By Sarah Holst, October 4, 2015
My name is Sarah Holst and I was asked to preach today as a way of launching the Confronting Historic Injustice: Moving Beyond Forgiveness Adult Education series which will be going on throughout the fall. And, its also World Communion Sunday! Which I think is perfect.
I was really disheartened last week to hear the Pope skip over the entire ugly and unjust history of colonization against Native Americans in this country in his speech to Congress. Pope Francis, who has been such an ally for the oppressed, passed over this chance to speak truth and lift up a story of the often unheard when he said of the beginnings of our country: “Those first contacts were often turbulent and violent, but it is difficult to judge the past by the criteria of the present.” I couldn’t quite believe my ears. For, to me, it seems really hard for us to do the other things the Pope is advocating for: opening our doors to refugees, for example, when we, as a country and a Church, cannot admit to our historical sins.
Without naming, knowing and healing the brokenness of our foundation, how can we hope to live and welcome people into a house of love and justice?
Sometimes we don’t name historical sins because we’re not even sure what they are, our education systems haven’t done a good job telling us the whole story. We are not encouraged to shed light on our brokenness.
Maybe it’s true that the Pope doesn’t know that the Doctrine of Discovery, written by the Catholic Church and used by Catholics and Protestants alike to justify claiming lands in the name of God and Country called for Indigenous peoples to be “invaded, searched out, captured, vanquished, and subdued” and, if they wouldn’t or couldn’t convert, killed. All this…in the name of conversion to the God that we pray to—to our Jesus who we believe walks with the suffering and is present, all the time, to the oppressed. Maybe the Pope doesn’t know, but I do, and I need a way to reconcile my faith that believes in a table where “Everybody is invited, everyone has a seat, and everyone has enough” with this terrible, gruesome history of genocide and sin once-unimaginable by me, a white girl from Nebraska, who grew up happy and comfortable, was taught to love the land, and to pray for forgiveness.
“It is difficult to judge the past by the criteria of the present.”
Navajo pastor Mark Charles expressed deep disappointment in these same words when he wrote, “Until we address the wounds of the past we will be unable to embrace the healing of the future.”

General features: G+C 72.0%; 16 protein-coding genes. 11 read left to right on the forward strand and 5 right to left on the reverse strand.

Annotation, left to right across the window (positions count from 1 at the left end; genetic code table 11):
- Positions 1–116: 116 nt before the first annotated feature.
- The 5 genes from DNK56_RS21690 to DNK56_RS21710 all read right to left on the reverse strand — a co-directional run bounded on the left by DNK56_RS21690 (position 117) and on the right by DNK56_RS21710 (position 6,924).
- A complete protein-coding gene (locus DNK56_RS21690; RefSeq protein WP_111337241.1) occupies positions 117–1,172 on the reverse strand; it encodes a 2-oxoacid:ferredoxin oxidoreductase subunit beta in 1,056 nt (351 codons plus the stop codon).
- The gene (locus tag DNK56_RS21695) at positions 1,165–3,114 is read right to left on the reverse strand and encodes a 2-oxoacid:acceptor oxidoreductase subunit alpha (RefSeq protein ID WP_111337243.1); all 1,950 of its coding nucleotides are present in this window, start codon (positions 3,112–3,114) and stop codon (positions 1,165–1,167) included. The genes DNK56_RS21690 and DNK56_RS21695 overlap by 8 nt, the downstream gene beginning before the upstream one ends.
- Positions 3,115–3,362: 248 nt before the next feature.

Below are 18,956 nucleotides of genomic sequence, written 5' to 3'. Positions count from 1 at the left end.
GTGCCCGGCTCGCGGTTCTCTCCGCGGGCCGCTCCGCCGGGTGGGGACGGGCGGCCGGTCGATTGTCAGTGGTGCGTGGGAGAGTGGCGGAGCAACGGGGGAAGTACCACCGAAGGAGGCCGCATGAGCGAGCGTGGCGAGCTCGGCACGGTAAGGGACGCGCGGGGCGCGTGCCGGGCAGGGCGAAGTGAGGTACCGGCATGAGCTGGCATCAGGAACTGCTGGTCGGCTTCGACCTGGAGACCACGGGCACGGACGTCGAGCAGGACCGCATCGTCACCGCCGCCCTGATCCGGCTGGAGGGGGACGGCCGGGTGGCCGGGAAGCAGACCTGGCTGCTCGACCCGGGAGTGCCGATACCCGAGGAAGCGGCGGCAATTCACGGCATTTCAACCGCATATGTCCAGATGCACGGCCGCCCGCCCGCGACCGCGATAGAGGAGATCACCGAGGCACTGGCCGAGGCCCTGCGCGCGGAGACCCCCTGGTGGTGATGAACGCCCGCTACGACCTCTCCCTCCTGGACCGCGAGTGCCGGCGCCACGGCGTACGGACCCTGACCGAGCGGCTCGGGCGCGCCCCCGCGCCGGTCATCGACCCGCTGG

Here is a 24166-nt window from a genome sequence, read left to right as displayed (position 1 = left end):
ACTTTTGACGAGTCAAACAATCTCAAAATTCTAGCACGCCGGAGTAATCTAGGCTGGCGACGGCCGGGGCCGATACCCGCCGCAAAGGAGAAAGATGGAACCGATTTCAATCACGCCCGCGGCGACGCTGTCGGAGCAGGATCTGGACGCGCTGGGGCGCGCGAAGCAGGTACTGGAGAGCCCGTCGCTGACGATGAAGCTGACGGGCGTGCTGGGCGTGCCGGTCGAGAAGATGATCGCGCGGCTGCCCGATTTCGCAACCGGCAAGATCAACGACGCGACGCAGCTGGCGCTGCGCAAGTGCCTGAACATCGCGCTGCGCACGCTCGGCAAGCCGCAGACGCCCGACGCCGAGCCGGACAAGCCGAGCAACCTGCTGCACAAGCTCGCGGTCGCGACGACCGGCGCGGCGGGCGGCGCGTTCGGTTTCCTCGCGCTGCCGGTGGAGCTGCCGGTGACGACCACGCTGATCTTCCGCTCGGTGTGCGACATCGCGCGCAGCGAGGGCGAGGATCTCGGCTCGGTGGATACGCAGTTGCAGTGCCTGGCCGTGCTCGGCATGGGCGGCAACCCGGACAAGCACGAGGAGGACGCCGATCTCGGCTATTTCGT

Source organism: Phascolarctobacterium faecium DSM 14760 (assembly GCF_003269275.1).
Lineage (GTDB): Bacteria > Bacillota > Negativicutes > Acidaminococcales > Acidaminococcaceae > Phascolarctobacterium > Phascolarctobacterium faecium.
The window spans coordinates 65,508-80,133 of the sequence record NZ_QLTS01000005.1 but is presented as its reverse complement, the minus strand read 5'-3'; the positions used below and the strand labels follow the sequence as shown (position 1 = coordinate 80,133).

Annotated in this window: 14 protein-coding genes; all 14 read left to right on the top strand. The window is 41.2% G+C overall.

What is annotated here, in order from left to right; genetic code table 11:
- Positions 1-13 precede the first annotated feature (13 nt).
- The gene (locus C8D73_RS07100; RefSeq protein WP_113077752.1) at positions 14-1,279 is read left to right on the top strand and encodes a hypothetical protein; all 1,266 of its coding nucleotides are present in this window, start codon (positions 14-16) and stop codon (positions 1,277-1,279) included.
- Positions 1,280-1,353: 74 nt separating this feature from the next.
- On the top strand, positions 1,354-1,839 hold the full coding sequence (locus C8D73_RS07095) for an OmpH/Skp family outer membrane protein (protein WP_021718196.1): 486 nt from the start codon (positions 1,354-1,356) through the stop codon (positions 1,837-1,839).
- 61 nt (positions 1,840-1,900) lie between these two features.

Keetowah Cherokee Randy Woodley, questioned Pope Francis’s entire reasoning in an open letter saying, “You say we can’t judge the mistakes of the past by today’s standards? …Your presumption disregards the long legacy of those whom I consider to be true heroes, who protested slavery, condemned forced mission and risked their lives to protect Indigenous people from land theft and murder. Your argument dishonors these historic and present prophetic voices. By your own rationale to disregard the sins of the past against Indigenous peoples, you dishonor the sacrifices those righteous heroes have made. Are we not to honor those who deserve honor?”
Where common memory does not exist, true community cannot be built. To create a common memory, one that is not skipped over, half- “forgotten”, or told from only one side, we have to name the brokenness. And it is difficult. Naming what is broken can be painful and uncomfortable. But, as an elder said to me recently, “Being uncomfortable is the only thing that leads to change, allows us to reframe guilt as an opportunity to heal, and gives us the courage we need to push through the fear.”
Our reading from 2 Corinthians this morning, names that TODAY is the day of salvation The day that we are called through discomfort of many kinds armed with forbearance, kindness, the Holy Spirit, genuine love, truthful speech, and the power of God. Christians are a people outfitted to see light in the cracks, who have sown and grown beauty in the dark corners of the world. We believe that despair can change into miracles. Theologian James Cone said, “There can be no Christian Theology that is not identified unreservedly with those who are humiliated and abused.” And “There can be no theology of the gospel which does not arise from an oppressed community.” Another way to say this is: We Christians have skin in the game, because we believe in a God who has skin in the game. Jesus’ suffering body links us to a suffering world, and through it we get to join in to the whole story, the cycle of redemption, forgiveness and belovedness… truth and beauty and love shining through the brokenness!